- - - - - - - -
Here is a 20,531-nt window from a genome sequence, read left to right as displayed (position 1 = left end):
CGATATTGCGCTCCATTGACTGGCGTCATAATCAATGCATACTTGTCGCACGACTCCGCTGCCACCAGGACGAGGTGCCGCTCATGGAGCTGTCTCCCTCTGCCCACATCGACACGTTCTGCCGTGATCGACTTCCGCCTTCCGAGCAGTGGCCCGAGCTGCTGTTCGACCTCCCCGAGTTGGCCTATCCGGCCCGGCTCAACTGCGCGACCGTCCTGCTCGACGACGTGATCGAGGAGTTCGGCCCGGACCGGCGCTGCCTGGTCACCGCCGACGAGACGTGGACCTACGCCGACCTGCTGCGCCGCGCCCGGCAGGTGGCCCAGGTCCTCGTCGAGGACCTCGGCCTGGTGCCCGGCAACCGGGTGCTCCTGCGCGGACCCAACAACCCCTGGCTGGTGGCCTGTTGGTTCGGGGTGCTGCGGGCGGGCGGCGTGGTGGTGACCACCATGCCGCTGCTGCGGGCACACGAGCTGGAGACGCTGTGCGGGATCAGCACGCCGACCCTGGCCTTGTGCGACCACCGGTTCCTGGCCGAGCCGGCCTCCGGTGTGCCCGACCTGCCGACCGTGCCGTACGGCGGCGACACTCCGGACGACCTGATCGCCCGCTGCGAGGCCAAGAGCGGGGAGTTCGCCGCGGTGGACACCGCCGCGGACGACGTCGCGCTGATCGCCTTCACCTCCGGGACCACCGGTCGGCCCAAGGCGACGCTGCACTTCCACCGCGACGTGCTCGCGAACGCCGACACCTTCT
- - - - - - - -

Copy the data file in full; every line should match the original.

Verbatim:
Here is a 20,531-nt window from a genome sequence, read left to right as displayed (position 1 = left end):
CGATATTGCGCTCCATTGACTGGCGTCATAATCAATGCATACTTGTCGCACGACTCCGCTGCCACCAGGACGAGGTGCCGCTCATGGAGCTGTCTCCCTCTGCCCACATCGACACGTTCTGCCGTGATCGACTTCCGCCTTCCGAGCAGTGGCCCGAGCTGCTGTTCGACCTCCCCGAGTTGGCCTATCCGGCCCGGCTCAACTGCGCGACCGTCCTGCTCGACGACGTGATCGAGGAGTTCGGCCCGGACCGGCGCTGCCTGGTCACCGCCGACGAGACGTGGACCTACGCCGACCTGCTGCGCCGCGCCCGGCAGGTGGCCCAGGTCCTCGTCGAGGACCTCGGCCTGGTGCCCGGCAACCGGGTGCTCCTGCGCGGACCCAACAACCCCTGGCTGGTGGCCTGTTGGTTCGGGGTGCTGCGGGCGGGCGGCGTGGTGGTGACCACCATGCCGCTGCTGCGGGCACACGAGCTGGAGACGCTGTGCGGGATCAGCACGCCGACCCTGGCCTTGTGCGACCACCGGTTCCTGGCCGAGCCGGCCTCCGGTGTGCCCGACCTGCCGACCGTGCCGTACGGCGGCGACACTCCGGACGACCTGATCGCCCGCTGCGAGGCCAAGAGCGGGGAGTTCGCCGCGGTGGACACCGCCGCGGACGACGTCGCGCTGATCGCCTTCACCTCCGGGACCACCGGTCGGCCCAAGGCGACGCTGCACTTCCACCGCGACGTGCTCGCGAACGCCGACACCTTCT